Neural Arithmetic Logic Units – getting backpropagation nets to extrapolate

Backpropagation nets have a problem doing math. You can get them to learn a multiplication table, but when you try to use the net on problems where the answers are higher or lower than the ones used in training, they fail. In theory, they should be able to extrapolate, but in practice, they memorize, instead of learning the principles behind addition, multiplication, division, etc.

A group at Google DeepMind in England solved this problem.
They did this by modifying the typical backprop neuron as follows:

  1. They removed the bias input
  2. They removed the nonlinear activation function
  3. Instead of just using one weight on each incoming connection to the neuron, they use two. Both weights are learned by gradient descent, but a sigmoid function is applied to one, a hypertangent function is applied to the other, and then they are multiplied together. In standard nets, a sigmoid or hypertangent function is not used on weights at all, instead these types of functions are used on activation.  The opposite is true here.

Here is the equation for computing the weight matrix.  W is the final weight, and the variables M and W with the hat symbols are values that are combined to create that final composite weight:

nalu2b

So what is the rationale behind all this?

First lets look at what a sigmoid function looks like:

sigmoid2

And now a hypertangent function (also known as ‘tanh’):

hypertangent2

We see that the sigmoid function ranges (on the Y axis) between 0 and 1. The hypertangent ranges from -1 to 1. Both functions have a high rate of change when their x-values are fairly close to zero, but that rate of change flattens out the farther they get from that point.

So if you multiply these two functions together, the most the product can be is 1, the least is -1, and there is a bias to the composite weight result – its less likely to be fractional, and more likely to be -1, 1, or zero.
Why the bias?
The reason is that near x = zero, the derivative being large actually indicates that the neuron would be biased to learn numbers other than that point (because it will take the biggest step sizes when the derivative is highest). Thus, tanh is biased to learn its saturation points (-1 and 1) and sigmoid is biased to learn its saturation points (0 and 1). The elementwise product of them thus has saturation points at -1, 1, and 0.

So why have a bias? As they explain:

Our first model is the neural accumulator (NAC), which is a special case of a linear (affine) layer whose transformation matrix W consists just of -1’s, 0’s, and 1’s; that is, its outputs are additions or subtractions (rather than arbitrary rescalings) of rows in the input vector. This prevents the layer from changing the scale of the representations of the numbers when mapping the input to the output, meaning that they are consistent throughout the model, no matter how many operations are chained together.

As an example, if you want the neuron to realize it has to add 5 and -7, you don’t want those numbers multiplied by fractions, rather in this case, you prefer 1 and -1. Likewise, the result of this neuron’s addition could be fed into another neuron, and again, you don’t want it multiplied by a fraction before it is combined with that neuron’s other inputs.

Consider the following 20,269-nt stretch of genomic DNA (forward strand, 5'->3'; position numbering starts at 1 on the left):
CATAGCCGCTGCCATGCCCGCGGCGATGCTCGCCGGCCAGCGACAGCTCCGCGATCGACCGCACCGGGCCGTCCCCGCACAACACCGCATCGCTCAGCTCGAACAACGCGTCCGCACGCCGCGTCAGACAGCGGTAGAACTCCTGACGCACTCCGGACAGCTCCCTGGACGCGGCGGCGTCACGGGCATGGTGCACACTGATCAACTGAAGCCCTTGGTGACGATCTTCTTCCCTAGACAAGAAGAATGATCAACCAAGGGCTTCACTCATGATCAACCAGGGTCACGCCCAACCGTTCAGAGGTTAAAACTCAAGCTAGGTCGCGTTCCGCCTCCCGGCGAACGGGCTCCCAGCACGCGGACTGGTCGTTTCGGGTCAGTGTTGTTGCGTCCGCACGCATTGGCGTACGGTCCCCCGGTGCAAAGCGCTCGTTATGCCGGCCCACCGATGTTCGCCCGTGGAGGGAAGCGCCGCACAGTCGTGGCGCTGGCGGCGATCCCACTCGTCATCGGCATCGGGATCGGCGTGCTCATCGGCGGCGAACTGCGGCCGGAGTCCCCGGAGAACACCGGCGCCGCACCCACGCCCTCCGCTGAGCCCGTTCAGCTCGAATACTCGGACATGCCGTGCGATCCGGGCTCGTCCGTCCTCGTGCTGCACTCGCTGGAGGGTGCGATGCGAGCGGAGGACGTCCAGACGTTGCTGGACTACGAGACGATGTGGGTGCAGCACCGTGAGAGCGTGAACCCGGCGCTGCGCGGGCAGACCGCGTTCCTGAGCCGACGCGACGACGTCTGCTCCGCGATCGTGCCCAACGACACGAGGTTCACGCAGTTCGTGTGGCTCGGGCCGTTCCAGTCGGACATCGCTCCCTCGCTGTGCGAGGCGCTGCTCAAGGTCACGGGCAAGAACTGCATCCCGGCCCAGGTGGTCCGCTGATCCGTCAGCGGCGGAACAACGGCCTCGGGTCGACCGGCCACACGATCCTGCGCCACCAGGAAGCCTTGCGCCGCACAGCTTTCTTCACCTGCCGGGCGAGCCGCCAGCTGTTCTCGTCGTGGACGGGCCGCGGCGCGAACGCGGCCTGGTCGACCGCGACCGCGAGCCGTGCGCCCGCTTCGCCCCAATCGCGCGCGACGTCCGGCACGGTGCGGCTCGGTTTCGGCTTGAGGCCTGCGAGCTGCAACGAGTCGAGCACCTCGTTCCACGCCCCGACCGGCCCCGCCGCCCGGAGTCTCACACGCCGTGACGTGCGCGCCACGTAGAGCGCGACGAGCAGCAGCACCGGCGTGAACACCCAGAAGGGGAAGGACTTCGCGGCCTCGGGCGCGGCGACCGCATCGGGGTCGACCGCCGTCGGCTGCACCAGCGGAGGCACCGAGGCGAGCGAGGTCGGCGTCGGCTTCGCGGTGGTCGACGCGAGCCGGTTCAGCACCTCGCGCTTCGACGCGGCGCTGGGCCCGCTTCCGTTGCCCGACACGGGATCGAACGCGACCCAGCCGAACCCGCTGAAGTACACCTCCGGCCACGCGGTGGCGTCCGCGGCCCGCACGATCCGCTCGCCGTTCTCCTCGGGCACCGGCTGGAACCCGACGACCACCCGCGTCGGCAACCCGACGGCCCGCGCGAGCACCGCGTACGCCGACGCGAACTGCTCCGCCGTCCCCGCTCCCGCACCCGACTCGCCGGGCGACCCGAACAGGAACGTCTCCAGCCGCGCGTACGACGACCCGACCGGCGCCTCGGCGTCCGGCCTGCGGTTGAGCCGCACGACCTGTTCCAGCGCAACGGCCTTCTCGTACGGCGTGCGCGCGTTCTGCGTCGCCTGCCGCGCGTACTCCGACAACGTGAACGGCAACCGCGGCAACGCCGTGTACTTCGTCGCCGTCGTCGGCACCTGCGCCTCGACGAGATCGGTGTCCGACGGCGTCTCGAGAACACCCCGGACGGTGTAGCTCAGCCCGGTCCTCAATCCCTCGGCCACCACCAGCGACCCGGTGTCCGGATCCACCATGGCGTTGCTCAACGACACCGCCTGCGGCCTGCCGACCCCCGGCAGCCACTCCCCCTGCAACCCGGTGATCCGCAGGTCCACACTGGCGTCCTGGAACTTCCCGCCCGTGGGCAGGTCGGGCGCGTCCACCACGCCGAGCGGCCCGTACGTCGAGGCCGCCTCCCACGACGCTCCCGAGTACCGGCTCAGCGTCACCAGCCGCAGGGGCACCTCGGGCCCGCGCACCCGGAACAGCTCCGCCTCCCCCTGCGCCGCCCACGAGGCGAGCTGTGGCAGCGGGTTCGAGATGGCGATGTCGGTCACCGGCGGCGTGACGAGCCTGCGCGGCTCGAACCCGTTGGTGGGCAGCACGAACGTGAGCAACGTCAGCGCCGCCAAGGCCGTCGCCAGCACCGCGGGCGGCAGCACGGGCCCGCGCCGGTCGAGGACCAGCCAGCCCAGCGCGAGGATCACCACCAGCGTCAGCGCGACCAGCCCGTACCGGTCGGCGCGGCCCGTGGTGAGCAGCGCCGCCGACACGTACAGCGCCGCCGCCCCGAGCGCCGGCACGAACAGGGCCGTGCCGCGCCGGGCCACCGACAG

This isn’t always true though, one of their experiments was learning to calculate the square root, which required a weight training to the value of 0.5.

On my first read of the paper, I was sure of why the net worked, and so I asked one author: Andrew Trask, who replied that it works because:

 

  1. because it encodes numbers as real values (instead of as distributed representations)
  2. because the functions it learns over numbers extrapolate inherently (aka… addition/multiplication/division/subtraction) – so learning an attention mechanism over these functions leads to neural nets which extrapolate

 

The first point is important because many models assume that any particular number is coded by many neurons, each with different weights. In this model, one neuron, without any nonlinear function applied to its result, does math such as addition and subtraction.

It is true that real neurons are limited in the values they can represent. In fact, neurons fire at a constant, fixed amplitude and its just the frequency of pulses that increase when they get a higher input.

But ignoring that point, the units they have can extrapolate, because they do simple addition and subtraction (point #2).

But wait a minute – what about multiplication and division?

For those operations they make use of a mathematical property of logarithms. The log of (X * Y) is equal to log(X) + log(Y). So if you take logarithms of values before you feed them into an addition neuron, and then the inverse of the log of the result, you have the equivalent of multiplication.

The log is differentiable, so the net can still learn by gradient descent.

So they now need to combine the addition/subtraction neurons with the multiplication/division neurons, and this diagram shows their method:

nalu1

nalu2c

This fairly simple but clever idea is a breakthrough:

Experiments show that NALU-enhanced neural networks can learn to track time, perform arithmetic over images of numbers, translate numerical language into real-valued scalars, execute computer code, and count objects in images. In contrast to conventional architectures, we obtain substantially better generalization both inside and outside of the range of numerical values encountered during training, often extrapolating orders of magnitude beyond trained numerical ranges.

Source:
Neural Arithmetic Logic Units – Andrew Trask, Felix Hill, Scott Reed, Jack Rae, Chris Dyer, Phil Blunsom – Google DeepMind

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